What Does CMYK Stand for in Graphic Design?

What Does CMYK Stand for in Graphic Design

Published: April 18, 2024

We all have been taught the concept of three primary colours- red, yellow and blue (RYB). But, as we moved to graphic design, we knew there was a model.

The RYB colour model is actually the basic and may not allow to create designs. As graphic designers, our professionals work with two major colour models-

  • RGB- Red, green, blue
  • CMYK- Cyan, Magenta, Yellow and Key (black)

But, now you may wonder, what is a colour model? A colour model refers to the different ways through which colours can be combined. This eventually results in the final design.

Exploring the CMYK Colour Model A Designer’s Guide

Over the years, at BrandVillage, a leading design agency, we have worked with 100+ clients. Each of them has had different requirements. Thus, as a leading graphic designer in Melbourne, we used CMYK and RGB colour models to fit their needs.

Today, we will be discussing one of the less-used colour models- CMYK. Let’s understand how you can use it in your print requirements and improve your branding.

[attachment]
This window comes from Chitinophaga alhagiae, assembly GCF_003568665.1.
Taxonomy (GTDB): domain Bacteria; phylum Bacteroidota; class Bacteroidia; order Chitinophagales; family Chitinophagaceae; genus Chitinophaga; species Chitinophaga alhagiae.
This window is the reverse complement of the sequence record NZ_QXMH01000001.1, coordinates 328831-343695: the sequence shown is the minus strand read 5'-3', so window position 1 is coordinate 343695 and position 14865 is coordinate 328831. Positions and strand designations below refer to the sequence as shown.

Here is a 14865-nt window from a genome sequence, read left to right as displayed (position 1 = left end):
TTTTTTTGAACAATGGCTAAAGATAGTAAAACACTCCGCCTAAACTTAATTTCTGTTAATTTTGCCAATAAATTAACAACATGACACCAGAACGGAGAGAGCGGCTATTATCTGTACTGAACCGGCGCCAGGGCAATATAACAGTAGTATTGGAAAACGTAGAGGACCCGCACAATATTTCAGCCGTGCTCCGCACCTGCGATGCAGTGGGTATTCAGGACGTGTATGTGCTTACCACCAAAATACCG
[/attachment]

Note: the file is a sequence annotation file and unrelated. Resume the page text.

What is the CMYK Colour Model?

CMYK is a subtractive colour model indicating that it may start with white as the base colour and then eventually subtract the colours to form the image. The CMYK colour model has a lot of use cases, especially in printing considering the ease at which the ink is absorbed in the paper.

The four primary colours of the CMYK colour model have to be at full intensity so that they can create a black image. However, the lack of intensity in the four colour models pave the way for images appearing as white. Depending on the requirements of our clients, our designers ensure to play with the intensity of the four primary colours to enhance the impact through their designs. We fuse different graphic design styles with colour to check which one adheres to our client guidelines the most.

The CMYK colour model was initially used in commercial printing in 1906 by the Eagle Ink Company. However, it wasn’t until the mid-1950s that the trend of CMYK colours became the standard for printing.

CMYK in Graphic Design

The integration of CMYK in graphic design in Melbourne is through the use of RGB. Although our designers create the designs in RGB they later convert it to CMYK to meet our client demands. The digital file in which we save your logo or other graphic designs is saved as per the CMYK format. Thus, once the CMYK designs are ready, you can send them out to your commercial printers to get the designs printed or even use them on an online scale.